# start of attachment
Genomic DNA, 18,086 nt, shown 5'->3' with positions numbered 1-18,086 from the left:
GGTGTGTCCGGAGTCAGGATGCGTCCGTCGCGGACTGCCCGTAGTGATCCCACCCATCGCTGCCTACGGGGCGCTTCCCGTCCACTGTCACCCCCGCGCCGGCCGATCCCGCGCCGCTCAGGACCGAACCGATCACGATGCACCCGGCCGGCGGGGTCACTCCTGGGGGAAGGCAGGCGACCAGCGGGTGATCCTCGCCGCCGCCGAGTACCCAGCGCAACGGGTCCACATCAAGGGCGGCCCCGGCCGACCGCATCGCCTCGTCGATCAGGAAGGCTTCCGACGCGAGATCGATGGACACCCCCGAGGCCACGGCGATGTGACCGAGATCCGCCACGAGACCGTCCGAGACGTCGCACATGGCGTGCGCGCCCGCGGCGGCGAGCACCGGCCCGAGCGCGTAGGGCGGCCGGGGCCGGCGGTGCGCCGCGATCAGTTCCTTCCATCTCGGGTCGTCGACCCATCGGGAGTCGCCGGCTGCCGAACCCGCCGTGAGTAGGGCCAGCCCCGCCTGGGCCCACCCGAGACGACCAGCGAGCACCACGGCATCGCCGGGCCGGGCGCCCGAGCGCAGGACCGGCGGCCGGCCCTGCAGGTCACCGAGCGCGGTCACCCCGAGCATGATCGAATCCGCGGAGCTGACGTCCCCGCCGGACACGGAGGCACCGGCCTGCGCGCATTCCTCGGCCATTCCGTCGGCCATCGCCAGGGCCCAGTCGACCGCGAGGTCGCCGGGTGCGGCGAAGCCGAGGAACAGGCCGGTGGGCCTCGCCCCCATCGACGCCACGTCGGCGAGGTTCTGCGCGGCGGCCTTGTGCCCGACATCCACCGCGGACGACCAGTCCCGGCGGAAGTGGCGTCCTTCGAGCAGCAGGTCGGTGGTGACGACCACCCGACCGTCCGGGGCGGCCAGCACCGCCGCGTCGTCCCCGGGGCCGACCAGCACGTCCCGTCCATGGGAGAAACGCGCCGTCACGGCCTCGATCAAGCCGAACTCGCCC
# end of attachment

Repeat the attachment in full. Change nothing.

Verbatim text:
Genomic DNA, 18,086 nt, shown 5'->3' with positions numbered 1-18,086 from the left:
GGTGTGTCCGGAGTCAGGATGCGTCCGTCGCGGACTGCCCGTAGTGATCCCACCCATCGCTGCCTACGGGGCGCTTCCCGTCCACTGTCACCCCCGCGCCGGCCGATCCCGCGCCGCTCAGGACCGAACCGATCACGATGCACCCGGCCGGCGGGGTCACTCCTGGGGGAAGGCAGGCGACCAGCGGGTGATCCTCGCCGCCGCCGAGTACCCAGCGCAACGGGTCCACATCAAGGGCGGCCCCGGCCGACCGCATCGCCTCGTCGATCAGGAAGGCTTCCGACGCGAGATCGATGGACACCCCCGAGGCCACGGCGATGTGACCGAGATCCGCCACGAGACCGTCCGAGACGTCGCACATGGCGTGCGCGCCCGCGGCGGCGAGCACCGGCCCGAGCGCGTAGGGCGGCCGGGGCCGGCGGTGCGCCGCGATCAGTTCCTTCCATCTCGGGTCGTCGACCCATCGGGAGTCGCCGGCTGCCGAACCCGCCGTGAGTAGGGCCAGCCCCGCCTGGGCCCACCCGAGACGACCAGCGAGCACCACGGCATCGCCGGGCCGGGCGCCCGAGCGCAGGACCGGCGGCCGGCCCTGCAGGTCACCGAGCGCGGTCACCCCGAGCATGATCGAATCCGCGGAGCTGACGTCCCCGCCGGACACGGAGGCACCGGCCTGCGCGCATTCCTCGGCCATTCCGTCGGCCATCGCCAGGGCCCAGTCGACCGCGAGGTCGCCGGGTGCGGCGAAGCCGAGGAACAGGCCGGTGGGCCTCGCCCCCATCGACGCCACGTCGGCGAGGTTCTGCGCGGCGGCCTTGTGCCCGACATCCACCGCGGACGACCAGTCCCGGCGGAAGTGGCGTCCTTCGAGCAGCAGGTCGGTGGTGACGACCACCCGACCGTCCGGGGCGGCCAGCACCGCCGCGTCGTCCCCGGGGCCGACCAGCACGTCCCGTCCATGGGAGAAACGCGCCGTCACGGCCTCGATCAAGCCGAACTCGCCC